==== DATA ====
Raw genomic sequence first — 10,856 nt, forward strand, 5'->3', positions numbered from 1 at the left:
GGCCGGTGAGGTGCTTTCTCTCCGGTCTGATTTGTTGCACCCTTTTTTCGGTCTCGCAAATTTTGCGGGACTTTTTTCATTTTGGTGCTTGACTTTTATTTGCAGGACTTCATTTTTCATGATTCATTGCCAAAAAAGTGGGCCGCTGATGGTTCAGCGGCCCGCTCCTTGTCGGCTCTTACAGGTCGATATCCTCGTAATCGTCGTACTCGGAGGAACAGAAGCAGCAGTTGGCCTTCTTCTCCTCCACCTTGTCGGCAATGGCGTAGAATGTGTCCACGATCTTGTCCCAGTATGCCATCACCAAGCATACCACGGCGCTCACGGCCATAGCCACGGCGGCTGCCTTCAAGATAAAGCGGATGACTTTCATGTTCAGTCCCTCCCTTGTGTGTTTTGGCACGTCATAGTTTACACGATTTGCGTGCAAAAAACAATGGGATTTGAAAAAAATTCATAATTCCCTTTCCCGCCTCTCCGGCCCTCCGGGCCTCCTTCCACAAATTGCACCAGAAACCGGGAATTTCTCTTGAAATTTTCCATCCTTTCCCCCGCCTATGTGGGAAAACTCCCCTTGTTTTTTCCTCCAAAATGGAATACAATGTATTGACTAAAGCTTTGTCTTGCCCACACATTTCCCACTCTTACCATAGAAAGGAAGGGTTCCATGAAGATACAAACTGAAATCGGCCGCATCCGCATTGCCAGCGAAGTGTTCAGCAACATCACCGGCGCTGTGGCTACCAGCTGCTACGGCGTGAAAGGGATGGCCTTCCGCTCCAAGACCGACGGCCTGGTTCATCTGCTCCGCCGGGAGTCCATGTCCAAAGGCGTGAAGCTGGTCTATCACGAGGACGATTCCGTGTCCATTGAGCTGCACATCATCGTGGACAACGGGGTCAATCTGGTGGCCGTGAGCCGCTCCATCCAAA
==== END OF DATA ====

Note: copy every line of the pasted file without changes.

Raw genomic sequence first — 10,856 nt, forward strand, 5'->3', positions numbered from 1 at the left:
GGCCGGTGAGGTGCTTTCTCTCCGGTCTGATTTGTTGCACCCTTTTTTCGGTCTCGCAAATTTTGCGGGACTTTTTTCATTTTGGTGCTTGACTTTTATTTGCAGGACTTCATTTTTCATGATTCATTGCCAAAAAAGTGGGCCGCTGATGGTTCAGCGGCCCGCTCCTTGTCGGCTCTTACAGGTCGATATCCTCGTAATCGTCGTACTCGGAGGAACAGAAGCAGCAGTTGGCCTTCTTCTCCTCCACCTTGTCGGCAATGGCGTAGAATGTGTCCACGATCTTGTCCCAGTATGCCATCACCAAGCATACCACGGCGCTCACGGCCATAGCCACGGCGGCTGCCTTCAAGATAAAGCGGATGACTTTCATGTTCAGTCCCTCCCTTGTGTGTTTTGGCACGTCATAGTTTACACGATTTGCGTGCAAAAAACAATGGGATTTGAAAAAAATTCATAATTCCCTTTCCCGCCTCTCCGGCCCTCCGGGCCTCCTTCCACAAATTGCACCAGAAACCGGGAATTTCTCTTGAAATTTTCCATCCTTTCCCCCGCCTATGTGGGAAAACTCCCCTTGTTTTTTCCTCCAAAATGGAATACAATGTATTGACTAAAGCTTTGTCTTGCCCACACATTTCCCACTCTTACCATAGAAAGGAAGGGTTCCATGAAGATACAAACTGAAATCGGCCGCATCCGCATTGCCAGCGAAGTGTTCAGCAACATCACCGGCGCTGTGGCTACCAGCTGCTACGGCGTGAAAGGGATGGCCTTCCGCTCCAAGACCGACGGCCTGGTTCATCTGCTCCGCCGGGAGTCCATGTCCAAAGGCGTGAAGCTGGTCTATCACGAGGACGATTCCGTGTCCATTGAGCTGCACATCATCGTGGACAACGGGGTCAATCTGGTGGCCGTGAGCCGCTCCATCCAAA